Over the course of her career, the sculptor Bärbel Schulte Kellinghaus has often focused on the human skull. In addition to the references it makes to art history, the skull presents her with concrete sculptural challenges which she must measure up to. She is required to simultaneously present her arguments with both the invisible volumes and the visible remains of a human being; this allows her the opportunity of creating moments of great artisanal precision.

In her action ASYL FÜR EINEN SCHÄDEL [Asylum for a Skull], however, she deliberately violates borders which she has always accepted up to now. Surprisingly, she is daring to take a step into external space at the very point in time when the protective space of the museum is becoming increasingly important for the articulation of free democratic discourse. On the parking lot of the museum, she exposes her sculpture to another reality – the reality of the street, which adheres to other laws, narratives and perceptual modes than does the museum.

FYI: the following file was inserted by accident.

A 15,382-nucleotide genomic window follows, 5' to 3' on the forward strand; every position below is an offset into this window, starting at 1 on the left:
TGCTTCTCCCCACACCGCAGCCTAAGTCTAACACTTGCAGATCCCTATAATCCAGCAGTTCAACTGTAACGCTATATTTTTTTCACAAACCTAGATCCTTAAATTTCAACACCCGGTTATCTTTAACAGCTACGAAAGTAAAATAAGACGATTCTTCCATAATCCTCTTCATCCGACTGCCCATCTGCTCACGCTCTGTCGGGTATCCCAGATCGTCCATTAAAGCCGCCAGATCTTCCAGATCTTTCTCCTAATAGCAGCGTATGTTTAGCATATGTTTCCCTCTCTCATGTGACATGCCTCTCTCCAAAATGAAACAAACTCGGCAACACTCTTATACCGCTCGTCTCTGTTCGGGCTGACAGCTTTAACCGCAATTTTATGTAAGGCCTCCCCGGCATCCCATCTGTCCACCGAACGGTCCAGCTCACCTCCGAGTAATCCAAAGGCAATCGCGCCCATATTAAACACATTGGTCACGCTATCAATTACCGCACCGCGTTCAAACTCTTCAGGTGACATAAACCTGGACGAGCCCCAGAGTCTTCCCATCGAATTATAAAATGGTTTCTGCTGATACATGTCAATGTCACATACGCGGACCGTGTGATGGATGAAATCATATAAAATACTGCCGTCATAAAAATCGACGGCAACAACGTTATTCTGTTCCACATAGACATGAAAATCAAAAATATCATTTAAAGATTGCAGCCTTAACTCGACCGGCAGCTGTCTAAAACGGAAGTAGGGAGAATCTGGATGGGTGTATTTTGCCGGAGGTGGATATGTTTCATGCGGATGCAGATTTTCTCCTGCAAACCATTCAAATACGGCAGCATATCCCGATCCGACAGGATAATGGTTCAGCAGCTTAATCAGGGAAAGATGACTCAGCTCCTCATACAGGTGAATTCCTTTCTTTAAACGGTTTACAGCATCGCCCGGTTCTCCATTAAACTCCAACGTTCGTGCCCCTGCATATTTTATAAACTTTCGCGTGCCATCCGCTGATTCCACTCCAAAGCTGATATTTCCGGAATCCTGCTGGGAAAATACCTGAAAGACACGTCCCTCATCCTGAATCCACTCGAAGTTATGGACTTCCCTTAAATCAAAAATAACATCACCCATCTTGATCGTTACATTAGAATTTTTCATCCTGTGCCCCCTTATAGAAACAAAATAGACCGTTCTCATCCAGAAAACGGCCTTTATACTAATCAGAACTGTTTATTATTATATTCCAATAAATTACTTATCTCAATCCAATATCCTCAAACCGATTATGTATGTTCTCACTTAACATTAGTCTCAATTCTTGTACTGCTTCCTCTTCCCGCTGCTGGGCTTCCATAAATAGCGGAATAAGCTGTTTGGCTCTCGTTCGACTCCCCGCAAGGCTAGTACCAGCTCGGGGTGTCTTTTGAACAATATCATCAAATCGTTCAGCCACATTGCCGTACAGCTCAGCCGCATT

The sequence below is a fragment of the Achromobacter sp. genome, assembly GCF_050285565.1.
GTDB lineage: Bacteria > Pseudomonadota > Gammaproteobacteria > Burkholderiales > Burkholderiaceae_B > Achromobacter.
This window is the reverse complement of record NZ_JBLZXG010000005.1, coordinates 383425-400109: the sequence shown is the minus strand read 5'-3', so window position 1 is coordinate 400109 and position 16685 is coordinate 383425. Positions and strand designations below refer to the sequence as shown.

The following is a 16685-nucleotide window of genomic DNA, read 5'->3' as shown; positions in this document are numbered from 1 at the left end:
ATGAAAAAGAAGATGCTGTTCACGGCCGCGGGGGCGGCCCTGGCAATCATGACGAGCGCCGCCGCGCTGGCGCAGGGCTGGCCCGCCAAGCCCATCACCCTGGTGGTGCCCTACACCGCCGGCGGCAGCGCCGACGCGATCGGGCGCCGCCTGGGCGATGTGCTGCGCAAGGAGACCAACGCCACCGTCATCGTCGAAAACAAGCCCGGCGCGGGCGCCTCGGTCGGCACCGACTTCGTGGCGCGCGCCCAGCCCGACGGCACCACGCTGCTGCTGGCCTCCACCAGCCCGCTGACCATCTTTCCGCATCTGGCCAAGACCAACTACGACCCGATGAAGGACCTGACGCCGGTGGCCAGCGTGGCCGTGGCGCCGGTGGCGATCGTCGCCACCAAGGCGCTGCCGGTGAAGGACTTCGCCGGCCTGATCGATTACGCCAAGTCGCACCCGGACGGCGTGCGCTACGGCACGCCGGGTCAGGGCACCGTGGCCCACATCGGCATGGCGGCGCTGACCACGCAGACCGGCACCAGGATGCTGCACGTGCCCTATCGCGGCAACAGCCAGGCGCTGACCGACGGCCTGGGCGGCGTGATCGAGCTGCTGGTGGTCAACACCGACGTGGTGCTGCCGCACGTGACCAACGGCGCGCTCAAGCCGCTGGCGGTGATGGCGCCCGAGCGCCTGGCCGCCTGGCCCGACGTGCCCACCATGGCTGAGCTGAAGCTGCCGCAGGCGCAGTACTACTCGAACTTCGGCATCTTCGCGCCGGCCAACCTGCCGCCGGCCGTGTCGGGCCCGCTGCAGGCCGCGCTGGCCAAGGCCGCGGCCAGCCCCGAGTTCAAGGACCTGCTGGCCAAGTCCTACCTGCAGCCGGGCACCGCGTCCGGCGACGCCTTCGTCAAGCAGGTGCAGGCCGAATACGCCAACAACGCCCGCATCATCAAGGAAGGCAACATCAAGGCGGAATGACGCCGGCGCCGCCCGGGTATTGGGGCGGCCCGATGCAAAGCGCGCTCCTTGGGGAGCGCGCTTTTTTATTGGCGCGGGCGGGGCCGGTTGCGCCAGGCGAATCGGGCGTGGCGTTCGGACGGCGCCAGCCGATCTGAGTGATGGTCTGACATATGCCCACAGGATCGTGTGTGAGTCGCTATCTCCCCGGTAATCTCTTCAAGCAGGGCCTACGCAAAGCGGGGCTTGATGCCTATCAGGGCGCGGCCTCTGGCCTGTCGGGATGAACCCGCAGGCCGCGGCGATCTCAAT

The marble skull is lying in the boot of the artist’s own box wagon car. Utterly exposed yet extremely self-confident, it shows us that in the end, art always reminds us of a truth with ultimate validity – the unavoidability of death. With her work, the artist achieves something that is almost impossible: She transforms the historical memento mori into a contemporary, highly relevant statement.


Exhibition view, Barbara Schulte Kellinghaus, Carrara IV/VIII, 2017, © IKOB - Museum of Contemporary Art